"My work is a reflection of what I love—a passion for horses and all the beauties of nature. Honoring our deep connection to nature and the earth, I am constantly striving to bring more vibrant beauty to every piece I create. I work primarily in oils, but also am comfortable working in pencil, watercolor, and digital formats. I strive to produce images of grace and power, and am passionate about creating unique and meaningful pieces for each client."
Growing up surrounded by the green fields and forests of southern Vermont, Cara developed a great appreciation for nature. She would spend hours riding her pony through the woods, and passionately immersed in the beauties of wildflowers and streams. Cara's passion for art, nature, and horses has been further nurtured since moving to California as a teenager. She has ridden since early childhood, beginning with a base in classical equitation, showing Hunters and Jumpers as a junior, and further developing her skills working at a stable in Germany in her twenties. She continues to ride regularly, and enjoys keeping an eye on what’s happening in the equestrian world, so that she can gain ever new inspiration for her equestrian art.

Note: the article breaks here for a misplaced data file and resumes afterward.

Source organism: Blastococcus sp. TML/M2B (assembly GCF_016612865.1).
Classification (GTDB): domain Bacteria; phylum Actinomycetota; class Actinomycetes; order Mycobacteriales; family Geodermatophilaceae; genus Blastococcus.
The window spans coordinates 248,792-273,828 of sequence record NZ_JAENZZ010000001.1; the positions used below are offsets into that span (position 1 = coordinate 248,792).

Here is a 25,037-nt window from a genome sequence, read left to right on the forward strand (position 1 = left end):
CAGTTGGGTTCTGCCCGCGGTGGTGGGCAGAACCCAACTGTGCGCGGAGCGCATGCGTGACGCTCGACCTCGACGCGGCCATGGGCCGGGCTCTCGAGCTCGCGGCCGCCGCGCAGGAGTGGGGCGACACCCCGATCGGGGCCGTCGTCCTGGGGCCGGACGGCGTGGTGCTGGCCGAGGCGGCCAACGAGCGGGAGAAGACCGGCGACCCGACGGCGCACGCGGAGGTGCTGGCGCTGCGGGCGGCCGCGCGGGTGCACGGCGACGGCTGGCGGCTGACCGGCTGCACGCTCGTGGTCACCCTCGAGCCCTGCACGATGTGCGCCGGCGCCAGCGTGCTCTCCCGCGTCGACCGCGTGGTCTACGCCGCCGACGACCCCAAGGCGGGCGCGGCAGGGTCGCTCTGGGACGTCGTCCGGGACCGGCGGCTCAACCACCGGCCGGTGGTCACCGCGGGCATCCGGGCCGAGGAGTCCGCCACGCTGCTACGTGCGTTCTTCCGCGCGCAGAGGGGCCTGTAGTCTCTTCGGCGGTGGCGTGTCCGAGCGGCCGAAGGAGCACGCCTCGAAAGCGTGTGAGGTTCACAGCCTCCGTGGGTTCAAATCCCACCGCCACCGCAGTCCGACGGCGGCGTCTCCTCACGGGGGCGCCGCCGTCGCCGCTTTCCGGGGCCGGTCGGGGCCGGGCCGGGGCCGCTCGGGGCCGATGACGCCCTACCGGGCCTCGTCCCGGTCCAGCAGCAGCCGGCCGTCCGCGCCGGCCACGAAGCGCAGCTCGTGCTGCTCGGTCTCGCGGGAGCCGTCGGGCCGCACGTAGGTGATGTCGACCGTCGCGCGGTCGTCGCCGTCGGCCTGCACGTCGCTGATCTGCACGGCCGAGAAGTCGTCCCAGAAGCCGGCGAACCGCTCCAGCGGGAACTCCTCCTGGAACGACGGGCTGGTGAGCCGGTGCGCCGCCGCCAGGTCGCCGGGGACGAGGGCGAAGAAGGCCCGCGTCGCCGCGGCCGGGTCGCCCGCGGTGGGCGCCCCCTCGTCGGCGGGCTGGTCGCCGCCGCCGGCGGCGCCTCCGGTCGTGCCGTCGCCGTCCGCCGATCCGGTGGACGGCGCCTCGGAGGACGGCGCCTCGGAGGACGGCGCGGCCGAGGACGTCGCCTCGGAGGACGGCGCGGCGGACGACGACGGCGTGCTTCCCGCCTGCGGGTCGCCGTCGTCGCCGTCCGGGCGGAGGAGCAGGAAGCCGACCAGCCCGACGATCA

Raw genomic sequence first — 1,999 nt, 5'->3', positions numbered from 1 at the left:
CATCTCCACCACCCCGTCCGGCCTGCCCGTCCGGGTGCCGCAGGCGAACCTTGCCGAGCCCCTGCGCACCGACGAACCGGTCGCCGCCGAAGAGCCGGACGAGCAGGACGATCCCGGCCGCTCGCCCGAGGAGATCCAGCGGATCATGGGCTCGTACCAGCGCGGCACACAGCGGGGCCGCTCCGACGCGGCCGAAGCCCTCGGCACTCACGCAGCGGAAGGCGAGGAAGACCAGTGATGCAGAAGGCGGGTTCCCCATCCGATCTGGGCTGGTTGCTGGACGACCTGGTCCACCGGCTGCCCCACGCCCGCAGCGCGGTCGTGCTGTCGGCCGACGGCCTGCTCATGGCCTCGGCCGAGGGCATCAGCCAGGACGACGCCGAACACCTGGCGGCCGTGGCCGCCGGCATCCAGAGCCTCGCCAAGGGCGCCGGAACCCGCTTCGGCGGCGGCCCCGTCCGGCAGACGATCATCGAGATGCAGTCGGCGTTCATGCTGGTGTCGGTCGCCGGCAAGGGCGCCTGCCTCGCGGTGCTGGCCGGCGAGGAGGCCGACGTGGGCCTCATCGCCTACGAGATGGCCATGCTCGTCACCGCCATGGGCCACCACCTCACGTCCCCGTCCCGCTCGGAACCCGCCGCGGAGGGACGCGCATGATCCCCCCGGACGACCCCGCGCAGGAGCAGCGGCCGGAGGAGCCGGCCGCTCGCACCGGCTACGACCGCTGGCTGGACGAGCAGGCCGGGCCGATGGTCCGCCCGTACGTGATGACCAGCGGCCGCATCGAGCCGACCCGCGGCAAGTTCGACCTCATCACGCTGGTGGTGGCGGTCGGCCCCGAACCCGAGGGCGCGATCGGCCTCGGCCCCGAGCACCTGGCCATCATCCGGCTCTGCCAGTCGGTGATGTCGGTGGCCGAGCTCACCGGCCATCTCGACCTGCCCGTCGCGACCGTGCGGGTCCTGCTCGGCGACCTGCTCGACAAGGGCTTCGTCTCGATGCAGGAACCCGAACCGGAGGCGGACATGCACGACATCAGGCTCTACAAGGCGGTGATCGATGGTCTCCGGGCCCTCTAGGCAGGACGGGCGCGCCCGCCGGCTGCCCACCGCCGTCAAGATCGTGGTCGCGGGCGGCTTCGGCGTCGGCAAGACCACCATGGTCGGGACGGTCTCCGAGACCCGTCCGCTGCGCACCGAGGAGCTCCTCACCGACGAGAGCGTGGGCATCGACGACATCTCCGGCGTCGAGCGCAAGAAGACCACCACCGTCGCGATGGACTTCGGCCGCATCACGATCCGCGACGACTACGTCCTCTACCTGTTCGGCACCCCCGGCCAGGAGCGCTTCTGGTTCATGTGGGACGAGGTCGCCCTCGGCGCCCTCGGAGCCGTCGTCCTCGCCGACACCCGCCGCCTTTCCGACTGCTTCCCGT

While a child in Vermont, her family home was filled with her grandfather Moulton Lee Adams’ artwork—he was a renowned botanical artist based in Jacksonville, Florida, often referred to as "The Audubon of Tropical Fruits". His breathtaking portraits of tropical fruit and animals have been a lifelong source of inspiration for Cara. Although she never met him, as he passed away before she was born, he will forever be a symbol of greatness for her. Though mostly self-taught, like her grandfather, throughout her school years Cara supplemented her learning with courses in Art History, Digital Media, and Illustration and Design, including foundational Studies at Cumbria Institute of the Arts in England. She is perpetually striving to expand her knowledge, technique, and range of style.
Cara is a passionate equestrian, a profound lover of nature, and deeply creative at heart. Some of the artists, in addition to her grandfather, who have impressed her the most and continue to provide great inspiration are George Stubbs, Sir Alfred Munnings, Milton Menasco, and Leonardo DaVinci. The capacity of the Classical Masters to capture light in their work, and the dynamic energy of the work of the Impressionists strongly influence her work to create images of horses that capture their intrinsic strength and beauty. She strives to showcase the amazing natural partnership of horses with human beings throughout history, a bond that has shaped our very psyche